Put into force This month April 2015. New EU Rules.
We are instructed and controlled more than any of us realise. http://www.socialhousing.co.uk/new-eu-rules-can-help-has-show-value-for-money/7004284.article
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It looks as though the ‘value for money standard’ will remain untouched by the changes the HCA is proposing for the Regulatory Framework in April 2015.
Value for money is also an increasing priority for local authorities who have retained housing, whether they manage it themselves or through an ALMO.
So, will the new EU procurement directives make it easier or harder for housing providers to secure value for money? My colleague Andrew Millross will be debating this question with landlords at PfH Live later this month.
The new rules were passed in April 2014 and the UK government has two years to implement them. However, the Cabinet Office is talking about ‘fast-track’ implementation, so they could be in force later this year.
The introduction to the main EU directive refers to the importance of securing ‘the most efficient use of public funds’. One of the reasons the EU Commission says it is revising and modernising the 2004 directives is ‘to increase the efficiency of public spending’.
Value for money is at the heart of the new EU rules and a number of fresh provisions actively promote it
Value for money is therefore at the heart of the new EU rules and a number of fresh provisions actively promote it.
One such rule is an increased focus on lifecycle costing. The price of maintaining assets over their lifespan can now be considered when evaluating tenders, as well as their initial price.
There is even an opportunity for the government to ban ‘lowest price’ as a potential criterion for awarding public contracts (although it is unlikely that the UK government will go this far).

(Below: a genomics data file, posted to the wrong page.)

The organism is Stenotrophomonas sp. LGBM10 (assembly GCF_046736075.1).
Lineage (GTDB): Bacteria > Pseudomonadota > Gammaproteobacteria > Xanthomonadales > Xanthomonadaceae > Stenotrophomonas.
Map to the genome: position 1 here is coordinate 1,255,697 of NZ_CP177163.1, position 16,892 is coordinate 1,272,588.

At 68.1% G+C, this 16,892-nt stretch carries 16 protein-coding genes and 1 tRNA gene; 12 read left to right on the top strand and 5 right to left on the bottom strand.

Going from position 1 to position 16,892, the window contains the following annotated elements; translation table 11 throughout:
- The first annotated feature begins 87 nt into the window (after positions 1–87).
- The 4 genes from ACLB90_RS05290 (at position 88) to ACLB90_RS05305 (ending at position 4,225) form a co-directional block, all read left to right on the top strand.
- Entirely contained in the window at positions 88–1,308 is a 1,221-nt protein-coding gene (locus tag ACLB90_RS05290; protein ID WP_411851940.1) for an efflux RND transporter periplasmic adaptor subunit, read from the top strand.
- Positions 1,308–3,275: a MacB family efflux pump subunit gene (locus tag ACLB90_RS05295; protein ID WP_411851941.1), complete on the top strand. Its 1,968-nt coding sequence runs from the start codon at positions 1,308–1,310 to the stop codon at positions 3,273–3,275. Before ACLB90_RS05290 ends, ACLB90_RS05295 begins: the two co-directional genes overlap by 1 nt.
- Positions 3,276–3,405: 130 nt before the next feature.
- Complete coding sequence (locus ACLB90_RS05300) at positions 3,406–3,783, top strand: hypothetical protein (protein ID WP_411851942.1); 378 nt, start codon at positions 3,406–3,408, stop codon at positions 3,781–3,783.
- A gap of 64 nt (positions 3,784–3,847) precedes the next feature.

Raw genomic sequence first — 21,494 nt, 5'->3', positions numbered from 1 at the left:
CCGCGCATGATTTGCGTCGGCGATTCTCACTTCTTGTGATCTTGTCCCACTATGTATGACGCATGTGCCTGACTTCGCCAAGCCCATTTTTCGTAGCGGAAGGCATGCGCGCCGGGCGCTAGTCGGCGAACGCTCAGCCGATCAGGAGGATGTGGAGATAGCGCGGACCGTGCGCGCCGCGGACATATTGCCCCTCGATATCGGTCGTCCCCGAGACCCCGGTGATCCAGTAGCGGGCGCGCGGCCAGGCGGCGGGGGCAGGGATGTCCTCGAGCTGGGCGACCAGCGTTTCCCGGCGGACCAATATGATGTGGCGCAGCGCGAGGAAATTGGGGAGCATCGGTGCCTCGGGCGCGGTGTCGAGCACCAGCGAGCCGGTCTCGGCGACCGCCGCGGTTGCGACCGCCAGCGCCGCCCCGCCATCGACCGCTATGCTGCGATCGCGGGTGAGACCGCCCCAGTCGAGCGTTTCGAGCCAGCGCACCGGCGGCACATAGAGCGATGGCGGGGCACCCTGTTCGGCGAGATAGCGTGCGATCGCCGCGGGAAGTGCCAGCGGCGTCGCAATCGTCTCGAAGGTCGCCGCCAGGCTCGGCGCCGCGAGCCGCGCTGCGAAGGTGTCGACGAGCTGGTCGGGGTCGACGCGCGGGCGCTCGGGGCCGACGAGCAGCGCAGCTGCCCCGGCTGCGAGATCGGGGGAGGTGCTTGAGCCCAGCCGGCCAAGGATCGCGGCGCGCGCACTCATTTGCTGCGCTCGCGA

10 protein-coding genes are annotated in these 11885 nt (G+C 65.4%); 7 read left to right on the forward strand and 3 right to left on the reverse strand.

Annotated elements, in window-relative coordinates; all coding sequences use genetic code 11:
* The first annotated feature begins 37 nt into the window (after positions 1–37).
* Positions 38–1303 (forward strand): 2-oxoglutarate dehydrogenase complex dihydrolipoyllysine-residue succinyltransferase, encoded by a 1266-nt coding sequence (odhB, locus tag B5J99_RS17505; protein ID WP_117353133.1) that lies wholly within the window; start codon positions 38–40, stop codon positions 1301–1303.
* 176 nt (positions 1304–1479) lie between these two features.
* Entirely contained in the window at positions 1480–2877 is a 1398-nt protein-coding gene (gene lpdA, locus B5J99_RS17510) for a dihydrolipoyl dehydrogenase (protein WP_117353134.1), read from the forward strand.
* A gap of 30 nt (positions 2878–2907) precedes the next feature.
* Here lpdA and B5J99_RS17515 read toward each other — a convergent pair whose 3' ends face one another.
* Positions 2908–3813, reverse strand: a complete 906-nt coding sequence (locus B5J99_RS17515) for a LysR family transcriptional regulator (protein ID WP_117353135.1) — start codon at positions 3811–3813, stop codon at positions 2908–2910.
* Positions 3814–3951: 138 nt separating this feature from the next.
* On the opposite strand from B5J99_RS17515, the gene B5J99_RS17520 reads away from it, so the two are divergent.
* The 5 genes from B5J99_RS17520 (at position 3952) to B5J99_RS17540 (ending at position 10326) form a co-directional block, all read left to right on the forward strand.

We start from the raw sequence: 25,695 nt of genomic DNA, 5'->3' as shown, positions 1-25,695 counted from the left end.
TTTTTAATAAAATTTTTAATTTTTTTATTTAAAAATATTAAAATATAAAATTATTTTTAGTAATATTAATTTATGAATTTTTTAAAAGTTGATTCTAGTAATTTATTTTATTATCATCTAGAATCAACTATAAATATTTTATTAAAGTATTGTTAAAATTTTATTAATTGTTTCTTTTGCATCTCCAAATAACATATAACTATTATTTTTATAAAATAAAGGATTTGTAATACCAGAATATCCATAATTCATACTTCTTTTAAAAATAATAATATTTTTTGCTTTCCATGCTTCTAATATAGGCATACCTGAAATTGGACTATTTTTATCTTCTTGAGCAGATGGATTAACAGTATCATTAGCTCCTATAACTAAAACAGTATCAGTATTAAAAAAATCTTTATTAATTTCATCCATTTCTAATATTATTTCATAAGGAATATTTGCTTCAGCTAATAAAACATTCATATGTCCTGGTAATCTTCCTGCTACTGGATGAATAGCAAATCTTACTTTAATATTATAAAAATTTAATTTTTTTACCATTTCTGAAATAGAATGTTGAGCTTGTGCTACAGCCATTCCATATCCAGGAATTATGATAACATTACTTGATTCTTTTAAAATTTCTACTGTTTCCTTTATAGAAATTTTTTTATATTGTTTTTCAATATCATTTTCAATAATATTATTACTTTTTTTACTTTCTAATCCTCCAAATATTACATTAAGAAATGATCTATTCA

The new rules will give greater protection when using a buying club. Previously, a housing provider would be at risk of challenge if the buying club breached the EU rules when setting up the framework for joint purchasing.
Under the new rules, it is only the buying club that can be challenged, although the social landlord must still follow the rules for calling-off individual contracts from frameworks.
There are also proposals to simplify the ‘selection’ process, where a supplier’s financial strength, technical ability and experience is assessed when deciding who should be invited to tender. Self-declarations will be used, which are checked only once a supplier has won the contract.
The proposals also involve setting up central databases of suppliers’ accounts and registrations that landlords can check, rather than having to request them for each tender.
When considering the ‘value’ part of ‘value for money’, the HCA focuses on whether a housing provider’s resources are used effectively to meet its objectives.
These could include objectives linked to the environment, ‘fair trade’ or improving job opportunities for tenants.
The new EU rules will allow a greater focus on these value considerations when choosing a supplier so long as such considerations are relevant to the contract.
Richard Brooks is a partner at Anthony Collins Solicitors LLP. The impact of the new EU directives on social landlords will be discussed at PfH Live on 24 June 2014.